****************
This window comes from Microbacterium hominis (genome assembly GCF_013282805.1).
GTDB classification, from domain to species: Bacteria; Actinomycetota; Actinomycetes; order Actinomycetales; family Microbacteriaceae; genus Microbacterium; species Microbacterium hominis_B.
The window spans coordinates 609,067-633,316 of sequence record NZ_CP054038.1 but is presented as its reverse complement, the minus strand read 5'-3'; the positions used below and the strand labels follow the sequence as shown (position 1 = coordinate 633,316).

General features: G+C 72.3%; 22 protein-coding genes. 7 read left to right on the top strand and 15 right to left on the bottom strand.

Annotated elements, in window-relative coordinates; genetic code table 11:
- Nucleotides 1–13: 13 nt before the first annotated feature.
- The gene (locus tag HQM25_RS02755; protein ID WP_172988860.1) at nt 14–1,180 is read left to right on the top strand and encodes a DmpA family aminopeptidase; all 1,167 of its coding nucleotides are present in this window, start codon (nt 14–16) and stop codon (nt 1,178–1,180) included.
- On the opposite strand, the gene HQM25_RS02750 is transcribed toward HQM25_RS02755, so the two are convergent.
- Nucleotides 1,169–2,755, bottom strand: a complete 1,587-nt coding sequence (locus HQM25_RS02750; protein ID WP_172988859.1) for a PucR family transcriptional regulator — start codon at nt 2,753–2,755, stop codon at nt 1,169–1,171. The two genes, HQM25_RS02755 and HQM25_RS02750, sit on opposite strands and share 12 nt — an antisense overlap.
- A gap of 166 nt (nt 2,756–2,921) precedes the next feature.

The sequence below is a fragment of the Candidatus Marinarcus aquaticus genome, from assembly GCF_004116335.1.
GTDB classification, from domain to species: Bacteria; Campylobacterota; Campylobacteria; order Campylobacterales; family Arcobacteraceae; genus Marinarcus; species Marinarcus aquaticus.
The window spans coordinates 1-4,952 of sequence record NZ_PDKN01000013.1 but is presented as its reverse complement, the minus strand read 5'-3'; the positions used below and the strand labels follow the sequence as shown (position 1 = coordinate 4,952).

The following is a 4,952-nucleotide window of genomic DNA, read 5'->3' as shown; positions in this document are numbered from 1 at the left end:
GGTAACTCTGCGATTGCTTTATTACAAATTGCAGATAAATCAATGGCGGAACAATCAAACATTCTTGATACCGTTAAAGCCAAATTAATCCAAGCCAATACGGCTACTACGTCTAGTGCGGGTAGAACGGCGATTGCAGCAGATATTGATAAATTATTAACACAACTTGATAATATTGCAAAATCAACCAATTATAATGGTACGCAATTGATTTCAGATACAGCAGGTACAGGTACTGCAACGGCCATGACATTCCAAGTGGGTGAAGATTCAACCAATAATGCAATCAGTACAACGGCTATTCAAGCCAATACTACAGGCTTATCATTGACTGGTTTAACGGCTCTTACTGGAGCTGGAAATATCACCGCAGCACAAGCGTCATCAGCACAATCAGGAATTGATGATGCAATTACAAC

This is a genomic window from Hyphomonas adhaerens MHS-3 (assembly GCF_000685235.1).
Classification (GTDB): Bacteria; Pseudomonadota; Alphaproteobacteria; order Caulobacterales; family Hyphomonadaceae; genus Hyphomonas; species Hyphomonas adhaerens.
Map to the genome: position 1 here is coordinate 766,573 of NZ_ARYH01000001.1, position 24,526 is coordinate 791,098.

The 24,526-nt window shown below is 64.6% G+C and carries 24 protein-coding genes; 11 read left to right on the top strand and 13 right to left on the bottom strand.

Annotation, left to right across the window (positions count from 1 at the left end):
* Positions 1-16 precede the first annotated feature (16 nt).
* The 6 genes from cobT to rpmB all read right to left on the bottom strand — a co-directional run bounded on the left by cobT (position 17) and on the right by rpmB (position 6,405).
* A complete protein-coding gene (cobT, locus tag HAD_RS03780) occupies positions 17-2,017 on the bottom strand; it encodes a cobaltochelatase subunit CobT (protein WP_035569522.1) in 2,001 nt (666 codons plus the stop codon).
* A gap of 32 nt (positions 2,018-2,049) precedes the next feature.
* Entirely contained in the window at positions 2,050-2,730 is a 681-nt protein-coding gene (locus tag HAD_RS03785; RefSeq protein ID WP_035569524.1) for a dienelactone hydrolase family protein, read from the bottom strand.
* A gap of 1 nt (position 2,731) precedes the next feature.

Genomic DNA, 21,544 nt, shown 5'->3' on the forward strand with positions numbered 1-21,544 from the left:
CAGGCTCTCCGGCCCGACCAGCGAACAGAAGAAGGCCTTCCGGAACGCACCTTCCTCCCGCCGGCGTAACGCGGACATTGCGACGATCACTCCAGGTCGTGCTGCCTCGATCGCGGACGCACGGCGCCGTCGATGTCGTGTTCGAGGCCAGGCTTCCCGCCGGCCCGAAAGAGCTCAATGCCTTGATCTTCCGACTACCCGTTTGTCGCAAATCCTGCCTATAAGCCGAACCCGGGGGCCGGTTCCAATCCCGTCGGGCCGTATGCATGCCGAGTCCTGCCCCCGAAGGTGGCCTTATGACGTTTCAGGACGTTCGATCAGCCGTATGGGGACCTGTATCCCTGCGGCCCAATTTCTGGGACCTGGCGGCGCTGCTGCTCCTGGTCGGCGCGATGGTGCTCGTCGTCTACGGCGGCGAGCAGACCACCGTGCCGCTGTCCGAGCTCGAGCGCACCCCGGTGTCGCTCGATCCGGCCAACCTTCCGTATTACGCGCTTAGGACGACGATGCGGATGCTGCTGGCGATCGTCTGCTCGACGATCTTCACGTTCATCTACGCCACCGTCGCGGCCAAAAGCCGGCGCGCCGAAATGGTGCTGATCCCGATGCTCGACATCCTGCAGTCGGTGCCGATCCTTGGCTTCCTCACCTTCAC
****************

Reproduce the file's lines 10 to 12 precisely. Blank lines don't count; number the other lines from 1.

- A gap of 166 nt (nt 2,756–2,921) precedes the next feature.

The sequence below is a fragment of the Candidatus Marinarcus aquaticus genome, from assembly GCF_004116335.1.
GTDB classification, from domain to species: Bacteria; Campylobacterota; Campylobacteria; order Campylobacterales; family Arcobacteraceae; genus Marinarcus; species Marinarcus aquaticus.